John Hancock commits $1million to Pope John Paul II Catholic Academy
John Hancock Financial will donate $1 million over the next five years to Pope John Paul II Catholic Academy. The gift, announced on Monday at the Academy’s Columbia Campus in Dorchester, will be used to support successful literacy programs for English and non-English language learners, and recruitment programs to improve faculty diversity.
“As we celebrate our 150th anniversary, I’m proud we’re able to provide this meaningful gift to benefit the next generation of leaders in our city,” said Jim Boyle, president of John Hancock Financial. “This gift, along with additional civic engagement activities, underscores our deep commitment to ensuring the educational success of Boston’s students and supports Pope John Paul II Catholic Academy in carrying out its important work.”
The company said it would also fund an in-school history program in partnership with the Freedom Trail Foundation to deliver a custom-designed supplemental history and civics curriculum to PJPIICA’s students. The program will include a special American Revolution history education kit, with year-round activities and materials, including comprehensive lesson plans to guide teachers. Additionally, John Hancock’s strong core of employee volunteers will spend time with students on special activities throughout the five years.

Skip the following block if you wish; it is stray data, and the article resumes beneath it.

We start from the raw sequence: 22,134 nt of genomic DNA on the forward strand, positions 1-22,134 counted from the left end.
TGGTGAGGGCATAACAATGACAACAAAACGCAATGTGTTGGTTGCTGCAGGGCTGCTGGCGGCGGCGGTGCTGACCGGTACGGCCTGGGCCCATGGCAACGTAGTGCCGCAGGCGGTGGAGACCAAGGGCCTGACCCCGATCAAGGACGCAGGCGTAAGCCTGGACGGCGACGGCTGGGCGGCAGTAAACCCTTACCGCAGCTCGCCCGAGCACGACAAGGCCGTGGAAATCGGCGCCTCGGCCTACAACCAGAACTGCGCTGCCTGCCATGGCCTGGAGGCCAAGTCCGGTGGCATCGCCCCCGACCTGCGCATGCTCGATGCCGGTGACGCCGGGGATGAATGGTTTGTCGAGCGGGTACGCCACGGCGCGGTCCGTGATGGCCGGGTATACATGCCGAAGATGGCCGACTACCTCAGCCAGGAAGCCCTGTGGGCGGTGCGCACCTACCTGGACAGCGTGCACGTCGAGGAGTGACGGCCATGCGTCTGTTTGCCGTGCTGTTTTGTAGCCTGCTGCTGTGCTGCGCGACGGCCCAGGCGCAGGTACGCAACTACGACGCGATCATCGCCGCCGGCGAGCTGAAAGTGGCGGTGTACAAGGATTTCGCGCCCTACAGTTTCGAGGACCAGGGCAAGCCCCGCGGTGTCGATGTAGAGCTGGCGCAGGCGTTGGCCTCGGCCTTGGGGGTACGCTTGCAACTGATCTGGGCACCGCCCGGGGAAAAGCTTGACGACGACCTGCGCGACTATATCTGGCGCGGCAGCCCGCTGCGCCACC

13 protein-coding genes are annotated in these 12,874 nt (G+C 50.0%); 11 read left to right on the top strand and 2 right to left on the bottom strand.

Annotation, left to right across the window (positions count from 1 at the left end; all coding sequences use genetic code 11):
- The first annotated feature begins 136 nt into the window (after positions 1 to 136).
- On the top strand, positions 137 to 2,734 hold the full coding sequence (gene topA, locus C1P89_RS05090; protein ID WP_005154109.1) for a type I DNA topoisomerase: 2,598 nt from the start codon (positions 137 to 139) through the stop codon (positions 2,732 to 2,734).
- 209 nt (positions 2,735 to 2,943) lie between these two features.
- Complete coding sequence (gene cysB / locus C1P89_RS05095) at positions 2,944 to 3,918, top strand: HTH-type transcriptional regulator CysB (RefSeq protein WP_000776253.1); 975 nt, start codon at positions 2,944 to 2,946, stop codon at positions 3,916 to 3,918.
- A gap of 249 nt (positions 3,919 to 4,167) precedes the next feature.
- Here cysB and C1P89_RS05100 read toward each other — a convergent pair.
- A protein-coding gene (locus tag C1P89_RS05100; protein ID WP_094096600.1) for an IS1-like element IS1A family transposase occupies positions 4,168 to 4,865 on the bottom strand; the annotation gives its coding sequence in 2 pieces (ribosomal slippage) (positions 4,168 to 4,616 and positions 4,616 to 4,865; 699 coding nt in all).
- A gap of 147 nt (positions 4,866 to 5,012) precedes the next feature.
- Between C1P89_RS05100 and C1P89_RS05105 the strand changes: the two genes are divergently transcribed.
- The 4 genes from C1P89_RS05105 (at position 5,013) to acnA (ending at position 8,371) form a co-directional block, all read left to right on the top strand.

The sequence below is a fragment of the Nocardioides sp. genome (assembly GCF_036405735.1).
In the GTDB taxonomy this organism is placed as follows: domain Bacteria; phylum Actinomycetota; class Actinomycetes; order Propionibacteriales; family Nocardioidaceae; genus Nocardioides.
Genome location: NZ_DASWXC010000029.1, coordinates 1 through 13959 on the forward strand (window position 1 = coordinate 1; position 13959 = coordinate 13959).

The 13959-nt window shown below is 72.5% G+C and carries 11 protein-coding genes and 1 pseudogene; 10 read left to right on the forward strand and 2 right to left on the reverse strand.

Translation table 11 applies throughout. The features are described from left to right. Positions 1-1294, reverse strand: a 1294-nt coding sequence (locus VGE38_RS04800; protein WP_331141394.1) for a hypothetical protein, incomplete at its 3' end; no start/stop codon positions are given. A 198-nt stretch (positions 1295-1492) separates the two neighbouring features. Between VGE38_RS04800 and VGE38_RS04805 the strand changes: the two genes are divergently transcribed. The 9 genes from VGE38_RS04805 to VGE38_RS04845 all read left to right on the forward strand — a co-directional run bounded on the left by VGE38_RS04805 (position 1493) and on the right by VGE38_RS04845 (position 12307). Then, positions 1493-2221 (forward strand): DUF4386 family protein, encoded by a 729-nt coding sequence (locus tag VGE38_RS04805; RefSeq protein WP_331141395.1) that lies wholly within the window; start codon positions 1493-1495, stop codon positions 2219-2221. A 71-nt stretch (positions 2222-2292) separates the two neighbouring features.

“We are grateful to John Hancock Financial for this generous gift given in support of Pope John Paul II Catholic Academy,” said Cardinal Seán O’Malley. “This significant contribution will make a meaningful difference in the lives of the students attending the Academy and, through the students’ success and achievements, have a positive impact on their families and the local community. We are blessed by John Hancock’s commitment to the neighborhoods of the City of Boston.”
More than 200 PJPIICA students attended the announcement ceremony and were treated to a visit from the Freedom Trail Foundation Scholars program’s 18th century costumed “John Hancock,” as well as interactive re-enactments of the Boston Massacre and the Boston Tea Party. In addition, The Bostonian Society loaned a number of artifacts owned by the patriot John Hancock for viewing by the students as part of the celebration.